Following this week’s ruling that former Trump campaign chair Paul Manafort lied repeatedly to investigators, special counsel Robert Mueller filed a sentencing memo on Friday requesting that Manafort spend 19.5 years to 24.5 years in prison for his financial crimes.
The sentencing memo pertains only to Manafort’s court battle in Virginia, where he was convicted of eight charges of financial crimes, including bank fraud and tax fraud. Manafort faces a separate set of charges in Washington, D.C., to which he pleaded guilty and which carry lesser sentences. Both cases are related directly to Manafort’s work in 2016, and his links to officials and operatives in the former Soviet space.
The memo describes how Manafort lived richly on the millions he earned secretly and hid from authorities. Over the years, the court heard, he defrauded governments and banks of millions of dollars. He spent lavishly on himself, Mueller’s office told the court. Prosecutors said his advanced age (he’s 69) should not compel the court to show leniency to Manafort, given the seriousness of his offenses and the risk of recidivism. His last crime related to these charges was committed as recently April 2018.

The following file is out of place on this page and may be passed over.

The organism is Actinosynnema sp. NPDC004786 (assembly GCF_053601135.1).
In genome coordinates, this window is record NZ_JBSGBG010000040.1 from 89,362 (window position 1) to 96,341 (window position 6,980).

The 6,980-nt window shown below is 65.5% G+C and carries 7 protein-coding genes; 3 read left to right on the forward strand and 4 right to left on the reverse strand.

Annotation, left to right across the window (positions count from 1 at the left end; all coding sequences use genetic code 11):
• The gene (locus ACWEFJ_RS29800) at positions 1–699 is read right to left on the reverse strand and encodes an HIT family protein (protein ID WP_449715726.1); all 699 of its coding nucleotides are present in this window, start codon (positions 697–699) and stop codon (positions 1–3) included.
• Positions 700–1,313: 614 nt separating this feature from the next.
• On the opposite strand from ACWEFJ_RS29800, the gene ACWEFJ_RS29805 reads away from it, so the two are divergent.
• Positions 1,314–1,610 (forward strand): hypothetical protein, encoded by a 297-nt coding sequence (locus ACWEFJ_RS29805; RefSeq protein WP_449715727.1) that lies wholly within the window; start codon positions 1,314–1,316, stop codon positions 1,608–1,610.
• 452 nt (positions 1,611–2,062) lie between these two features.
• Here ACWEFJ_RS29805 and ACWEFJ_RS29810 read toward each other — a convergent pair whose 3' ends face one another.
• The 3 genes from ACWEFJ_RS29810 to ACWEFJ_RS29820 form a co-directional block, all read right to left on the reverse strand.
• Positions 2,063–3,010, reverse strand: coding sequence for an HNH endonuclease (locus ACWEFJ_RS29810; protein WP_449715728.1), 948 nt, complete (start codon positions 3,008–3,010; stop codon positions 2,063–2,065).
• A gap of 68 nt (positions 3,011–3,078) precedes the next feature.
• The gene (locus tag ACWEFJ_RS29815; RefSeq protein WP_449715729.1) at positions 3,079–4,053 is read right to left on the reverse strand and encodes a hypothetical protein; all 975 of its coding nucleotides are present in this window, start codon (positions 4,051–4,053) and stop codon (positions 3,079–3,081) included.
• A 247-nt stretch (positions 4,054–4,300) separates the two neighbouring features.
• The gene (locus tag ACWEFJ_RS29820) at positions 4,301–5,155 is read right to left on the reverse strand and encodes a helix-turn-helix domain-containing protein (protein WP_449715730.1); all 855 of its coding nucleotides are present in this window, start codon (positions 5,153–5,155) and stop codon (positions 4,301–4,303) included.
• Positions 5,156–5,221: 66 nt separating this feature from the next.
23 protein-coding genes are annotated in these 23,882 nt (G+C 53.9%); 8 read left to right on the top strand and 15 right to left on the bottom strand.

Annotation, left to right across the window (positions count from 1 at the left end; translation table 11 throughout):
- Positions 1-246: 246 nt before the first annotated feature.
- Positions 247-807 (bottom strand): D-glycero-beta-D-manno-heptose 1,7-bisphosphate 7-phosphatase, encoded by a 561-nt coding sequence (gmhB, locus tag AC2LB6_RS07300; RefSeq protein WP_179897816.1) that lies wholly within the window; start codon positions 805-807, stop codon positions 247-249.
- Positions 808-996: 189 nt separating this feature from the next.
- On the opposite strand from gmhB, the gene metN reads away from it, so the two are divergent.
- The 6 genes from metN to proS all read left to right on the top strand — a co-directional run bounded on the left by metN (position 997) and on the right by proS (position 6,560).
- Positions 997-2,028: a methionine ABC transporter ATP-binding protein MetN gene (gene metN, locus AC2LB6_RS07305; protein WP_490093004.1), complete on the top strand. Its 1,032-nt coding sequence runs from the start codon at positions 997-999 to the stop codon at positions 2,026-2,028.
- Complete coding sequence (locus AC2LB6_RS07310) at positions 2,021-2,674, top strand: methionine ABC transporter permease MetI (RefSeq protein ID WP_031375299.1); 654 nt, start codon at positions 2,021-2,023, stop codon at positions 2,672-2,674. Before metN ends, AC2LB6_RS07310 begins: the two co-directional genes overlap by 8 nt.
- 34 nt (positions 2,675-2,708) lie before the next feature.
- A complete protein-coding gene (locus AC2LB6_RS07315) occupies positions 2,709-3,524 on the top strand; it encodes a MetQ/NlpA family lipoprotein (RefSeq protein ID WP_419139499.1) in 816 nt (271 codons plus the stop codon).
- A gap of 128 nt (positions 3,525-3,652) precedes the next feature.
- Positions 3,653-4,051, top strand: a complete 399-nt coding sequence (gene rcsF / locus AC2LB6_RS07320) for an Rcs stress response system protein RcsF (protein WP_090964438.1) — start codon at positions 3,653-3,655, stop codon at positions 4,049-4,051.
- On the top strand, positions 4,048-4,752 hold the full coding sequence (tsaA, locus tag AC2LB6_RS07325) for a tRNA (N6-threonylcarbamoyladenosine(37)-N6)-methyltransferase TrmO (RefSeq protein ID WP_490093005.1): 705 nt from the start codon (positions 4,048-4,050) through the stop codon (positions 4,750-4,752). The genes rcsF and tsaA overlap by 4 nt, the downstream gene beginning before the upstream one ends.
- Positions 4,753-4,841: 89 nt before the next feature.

Manafort faces fines in this case of up to $24.8 million, plus forfeiture of up to $4.4 million. He’s already forfeited millions in assets for his other case, including almost $22 million in New York real restate.
The judge issued a ruling in the case that Manafort lied to prosecutor on Wednesday. If the judge agrees with the hefty sentence recommended by prosecutors, it’s likely Manafort will spend the rest of his life in prison. His only hope for getting out would be a pardon from President Donald Trump. Talk of a pardon has increased over the past few days, given Manafort’s blatant lies to investigators even after he struck a plea deal.
However, while a pardon from Trump would grant Manafort freedom, it would also put the president in a bind. Congress could subsequently subpoena Manafort for information pertaining to ongoing investigations into Russian ties with the Trump campaign. And following a pardon, Manafort could no longer invoke his Fifth Amendment right against having to give testimony.